SAN DIEGO — California Gov. Gavin Newsom proclaimed a state of emergency during a visit to San Diego on Saturday as Southern California residents are bracing for the impact of Hurricane Hilary.
According to the governor’s office, the emergency proclamation will help support local response and recovery efforts for the storm, which is anticipated to bring strong winds and heavy rainfall that could lead to significant flooding across the region.
“California has thousands of people on the ground working hand-in-hand with federal and local personnel to support communities in Hurricane Hilary’s path with resources, equipment and expertise,” Newsom said in a release. “We’re mobilizing all of government as we prepare and respond to this unprecedented storm.”
Hurricane Hilary — currently graded at as a Category 1 storm — is on its way north, moving up the coast of the Baja California peninsula. According to the National Weather Service, Hilary is expected to reach Southern California early Sunday as a tropical storm.
A Tropical Storm Warning — a first of its kind advisory for Southern California — was issued on Friday, meaning that tropical storm conditions like strong winds and heavy precipitation are expected to set in.
The heaviest rainfall for the region is expected to occur Sunday morning through Sunday night. Dangerous to “locally catastrophic” flooding will be likely during this timeframe, particularly for residents in mountain and desert neighborhoods, NWS explained.
Flood watches have been issued for some of these communities in the storm’s path that are vulnerable to heavy precipitation in the storm’s path. Local evacuations in the San Bernardino and Orange counties have been implemented.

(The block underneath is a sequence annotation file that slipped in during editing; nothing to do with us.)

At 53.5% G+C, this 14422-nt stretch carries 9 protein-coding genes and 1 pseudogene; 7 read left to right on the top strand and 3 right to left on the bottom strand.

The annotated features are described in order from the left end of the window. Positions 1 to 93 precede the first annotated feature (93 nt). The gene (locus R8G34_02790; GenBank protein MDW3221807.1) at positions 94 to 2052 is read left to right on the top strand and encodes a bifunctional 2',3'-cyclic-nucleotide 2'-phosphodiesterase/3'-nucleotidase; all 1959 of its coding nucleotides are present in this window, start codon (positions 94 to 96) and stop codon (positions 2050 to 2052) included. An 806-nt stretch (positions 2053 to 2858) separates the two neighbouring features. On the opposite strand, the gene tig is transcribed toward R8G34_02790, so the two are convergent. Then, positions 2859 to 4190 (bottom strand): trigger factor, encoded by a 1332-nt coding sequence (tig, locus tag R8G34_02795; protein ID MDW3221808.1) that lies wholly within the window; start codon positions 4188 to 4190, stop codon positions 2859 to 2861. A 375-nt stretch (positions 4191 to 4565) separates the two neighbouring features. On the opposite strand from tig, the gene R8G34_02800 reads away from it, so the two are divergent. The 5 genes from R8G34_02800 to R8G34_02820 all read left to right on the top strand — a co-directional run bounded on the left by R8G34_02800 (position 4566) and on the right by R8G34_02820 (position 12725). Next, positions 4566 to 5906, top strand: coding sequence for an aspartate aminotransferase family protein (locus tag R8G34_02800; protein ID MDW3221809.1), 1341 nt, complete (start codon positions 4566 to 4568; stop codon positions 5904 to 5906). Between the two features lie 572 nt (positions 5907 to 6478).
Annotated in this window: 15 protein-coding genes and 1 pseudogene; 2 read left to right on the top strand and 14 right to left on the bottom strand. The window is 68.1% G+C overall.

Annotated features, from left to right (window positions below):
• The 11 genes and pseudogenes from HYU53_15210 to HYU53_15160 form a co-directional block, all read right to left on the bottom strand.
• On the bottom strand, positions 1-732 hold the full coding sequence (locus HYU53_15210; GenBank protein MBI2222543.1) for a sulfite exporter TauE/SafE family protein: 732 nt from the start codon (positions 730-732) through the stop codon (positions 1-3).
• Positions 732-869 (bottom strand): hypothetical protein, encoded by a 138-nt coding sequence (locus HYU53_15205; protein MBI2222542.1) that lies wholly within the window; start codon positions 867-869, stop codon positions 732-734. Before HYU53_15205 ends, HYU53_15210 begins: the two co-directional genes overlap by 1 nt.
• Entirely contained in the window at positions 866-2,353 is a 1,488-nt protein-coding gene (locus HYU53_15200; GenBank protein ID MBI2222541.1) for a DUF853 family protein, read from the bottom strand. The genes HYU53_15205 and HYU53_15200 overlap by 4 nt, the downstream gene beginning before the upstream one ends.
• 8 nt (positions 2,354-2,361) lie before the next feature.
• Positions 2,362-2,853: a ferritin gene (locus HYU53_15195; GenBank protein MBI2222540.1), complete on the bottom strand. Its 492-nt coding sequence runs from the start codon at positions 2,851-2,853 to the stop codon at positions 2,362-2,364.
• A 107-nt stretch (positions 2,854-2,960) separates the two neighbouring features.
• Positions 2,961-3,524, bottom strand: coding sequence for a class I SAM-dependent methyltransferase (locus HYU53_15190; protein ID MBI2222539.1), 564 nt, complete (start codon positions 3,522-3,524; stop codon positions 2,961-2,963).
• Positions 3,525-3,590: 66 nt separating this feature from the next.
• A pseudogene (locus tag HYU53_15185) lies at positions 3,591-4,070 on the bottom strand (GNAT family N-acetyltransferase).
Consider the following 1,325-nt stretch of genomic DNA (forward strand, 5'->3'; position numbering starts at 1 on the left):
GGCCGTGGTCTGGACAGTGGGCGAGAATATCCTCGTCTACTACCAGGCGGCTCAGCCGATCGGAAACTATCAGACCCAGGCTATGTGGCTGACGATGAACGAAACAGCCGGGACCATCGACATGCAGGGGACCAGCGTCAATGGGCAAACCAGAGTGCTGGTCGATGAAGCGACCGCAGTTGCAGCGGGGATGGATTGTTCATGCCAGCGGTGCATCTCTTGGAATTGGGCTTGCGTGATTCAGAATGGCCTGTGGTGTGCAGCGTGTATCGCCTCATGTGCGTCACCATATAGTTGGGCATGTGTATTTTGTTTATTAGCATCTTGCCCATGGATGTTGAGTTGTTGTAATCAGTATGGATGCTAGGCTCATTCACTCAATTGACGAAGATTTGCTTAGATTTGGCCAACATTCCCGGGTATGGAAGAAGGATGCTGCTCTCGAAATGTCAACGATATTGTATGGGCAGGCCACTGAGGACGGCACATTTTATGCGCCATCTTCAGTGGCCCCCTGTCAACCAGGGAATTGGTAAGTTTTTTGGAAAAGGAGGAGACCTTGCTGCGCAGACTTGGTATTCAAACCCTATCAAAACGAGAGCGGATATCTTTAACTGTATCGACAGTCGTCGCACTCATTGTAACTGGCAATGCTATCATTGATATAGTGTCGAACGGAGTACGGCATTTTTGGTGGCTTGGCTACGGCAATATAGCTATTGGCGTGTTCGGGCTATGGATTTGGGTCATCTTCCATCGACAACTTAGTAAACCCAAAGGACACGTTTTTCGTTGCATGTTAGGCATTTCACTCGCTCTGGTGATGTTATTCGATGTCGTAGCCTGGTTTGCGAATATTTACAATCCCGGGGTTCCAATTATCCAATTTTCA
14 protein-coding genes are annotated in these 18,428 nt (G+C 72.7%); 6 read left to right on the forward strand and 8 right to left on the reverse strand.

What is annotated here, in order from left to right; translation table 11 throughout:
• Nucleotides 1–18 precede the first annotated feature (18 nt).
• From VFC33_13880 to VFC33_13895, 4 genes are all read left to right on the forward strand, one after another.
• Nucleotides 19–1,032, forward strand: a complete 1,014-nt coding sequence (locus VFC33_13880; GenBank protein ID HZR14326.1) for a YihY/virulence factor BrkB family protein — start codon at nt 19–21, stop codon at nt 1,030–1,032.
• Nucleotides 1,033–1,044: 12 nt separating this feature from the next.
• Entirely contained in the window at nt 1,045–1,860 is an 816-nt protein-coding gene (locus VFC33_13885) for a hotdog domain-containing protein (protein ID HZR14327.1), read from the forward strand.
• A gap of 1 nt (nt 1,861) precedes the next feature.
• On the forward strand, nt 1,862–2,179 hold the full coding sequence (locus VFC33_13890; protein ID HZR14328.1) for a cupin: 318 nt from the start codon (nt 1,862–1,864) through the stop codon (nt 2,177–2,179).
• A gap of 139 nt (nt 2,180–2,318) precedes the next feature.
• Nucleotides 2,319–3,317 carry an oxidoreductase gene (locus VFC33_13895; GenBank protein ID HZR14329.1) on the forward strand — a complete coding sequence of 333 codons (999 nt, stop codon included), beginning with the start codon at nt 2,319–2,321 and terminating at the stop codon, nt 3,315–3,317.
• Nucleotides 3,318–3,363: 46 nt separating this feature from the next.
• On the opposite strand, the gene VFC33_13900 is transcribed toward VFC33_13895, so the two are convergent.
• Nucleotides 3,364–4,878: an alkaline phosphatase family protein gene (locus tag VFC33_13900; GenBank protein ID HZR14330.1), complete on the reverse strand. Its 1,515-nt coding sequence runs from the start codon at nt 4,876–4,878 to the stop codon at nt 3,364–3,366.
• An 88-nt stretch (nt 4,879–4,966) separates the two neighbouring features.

A full list of communities under a flood watch can be found here.
A State Operations Center has been activated to monitor conditions and coordinate disaster response, according to the governor’s office.
More than 7,500 state personnel have been deployed ahead of Hilary’s landfall to aid in this response, Newsom’s office said, specifically in Southern California and the Central Valley communities acutely vulnerable to the storm’s impacts.
Dozens of high water vehicles and water rescue teams from the California Natural Guard, CAL Fire and the California Office of Emergency Services have also been prepositioned across communities in Hilary’s path, Newsom added.
For most of the region under the Tropical Storm Warning, officials stress roadways are anticipated to be a main point of concern, particularly in flood-prone areas.
According to the governor’s office, more than 2,000 Caltrans personnel have been working to install pumps and other equipment in flood-prone zones, as well as open emergency operation centers. California Highway Patrol has also staffed nearly 4,000 officers and other personnel for emergency response.
In San Diego, city crews have been working to clear storm drains and inlets with a history of debris build-up, sweep streets to reduce pollutants entering waterways, monitor pump stations and place “no parking” signs in low-laying areas at-risk for flooding.
“My ask of San Diegans is to prepare yourselves. Be apart of the solution,” San Diego Mayor Todd Gloria said in a press conference on Friday. “It will be a very significant storm event late Sunday through early Monday. We know that, we see that coming now, so let’s prepare.”